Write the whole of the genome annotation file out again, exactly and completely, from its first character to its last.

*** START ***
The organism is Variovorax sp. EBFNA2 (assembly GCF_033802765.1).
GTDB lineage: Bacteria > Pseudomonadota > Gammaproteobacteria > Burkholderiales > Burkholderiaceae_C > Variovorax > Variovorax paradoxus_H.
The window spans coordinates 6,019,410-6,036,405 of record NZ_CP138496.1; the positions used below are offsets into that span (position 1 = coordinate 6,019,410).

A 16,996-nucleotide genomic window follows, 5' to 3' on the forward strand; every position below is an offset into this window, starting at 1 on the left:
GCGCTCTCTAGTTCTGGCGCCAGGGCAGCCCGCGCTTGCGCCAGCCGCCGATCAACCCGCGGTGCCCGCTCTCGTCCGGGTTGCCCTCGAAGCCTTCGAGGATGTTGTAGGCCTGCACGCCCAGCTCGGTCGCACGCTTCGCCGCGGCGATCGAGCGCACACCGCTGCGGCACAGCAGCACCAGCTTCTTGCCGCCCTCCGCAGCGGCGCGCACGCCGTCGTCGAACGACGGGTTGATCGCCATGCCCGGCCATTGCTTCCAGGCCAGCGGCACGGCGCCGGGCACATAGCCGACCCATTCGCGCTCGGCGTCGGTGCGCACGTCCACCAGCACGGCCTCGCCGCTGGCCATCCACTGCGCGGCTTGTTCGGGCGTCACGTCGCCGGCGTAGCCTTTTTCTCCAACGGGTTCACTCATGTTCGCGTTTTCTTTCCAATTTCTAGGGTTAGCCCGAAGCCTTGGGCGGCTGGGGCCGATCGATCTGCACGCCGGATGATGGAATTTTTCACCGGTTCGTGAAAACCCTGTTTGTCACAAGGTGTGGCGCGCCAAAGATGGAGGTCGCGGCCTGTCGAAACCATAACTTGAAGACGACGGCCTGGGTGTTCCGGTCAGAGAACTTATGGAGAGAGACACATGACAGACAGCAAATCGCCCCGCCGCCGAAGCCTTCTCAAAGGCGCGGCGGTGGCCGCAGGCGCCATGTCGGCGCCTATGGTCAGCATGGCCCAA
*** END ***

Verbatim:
The organism is Variovorax sp. EBFNA2 (assembly GCF_033802765.1).
GTDB lineage: Bacteria > Pseudomonadota > Gammaproteobacteria > Burkholderiales > Burkholderiaceae_C > Variovorax > Variovorax paradoxus_H.
The window spans coordinates 6,019,410-6,036,405 of record NZ_CP138496.1; the positions used below are offsets into that span (position 1 = coordinate 6,019,410).

A 16,996-nucleotide genomic window follows, 5' to 3' on the forward strand; every position below is an offset into this window, starting at 1 on the left:
GCGCTCTCTAGTTCTGGCGCCAGGGCAGCCCGCGCTTGCGCCAGCCGCCGATCAACCCGCGGTGCCCGCTCTCGTCCGGGTTGCCCTCGAAGCCTTCGAGGATGTTGTAGGCCTGCACGCCCAGCTCGGTCGCACGCTTCGCCGCGGCGATCGAGCGCACACCGCTGCGGCACAGCAGCACCAGCTTCTTGCCGCCCTCCGCAGCGGCGCGCACGCCGTCGTCGAACGACGGGTTGATCGCCATGCCCGGCCATTGCTTCCAGGCCAGCGGCACGGCGCCGGGCACATAGCCGACCCATTCGCGCTCGGCGTCGGTGCGCACGTCCACCAGCACGGCCTCGCCGCTGGCCATCCACTGCGCGGCTTGTTCGGGCGTCACGTCGCCGGCGTAGCCTTTTTCTCCAACGGGTTCACTCATGTTCGCGTTTTCTTTCCAATTTCTAGGGTTAGCCCGAAGCCTTGGGCGGCTGGGGCCGATCGATCTGCACGCCGGATGATGGAATTTTTCACCGGTTCGTGAAAACCCTGTTTGTCACAAGGTGTGGCGCGCCAAAGATGGAGGTCGCGGCCTGTCGAAACCATAACTTGAAGACGACGGCCTGGGTGTTCCGGTCAGAGAACTTATGGAGAGAGACACATGACAGACAGCAAATCGCCCCGCCGCCGAAGCCTTCTCAAAGGCGCGGCGGTGGCCGCAGGCGCCATGTCGGCGCCTATGGTCAGCATGGCCCAA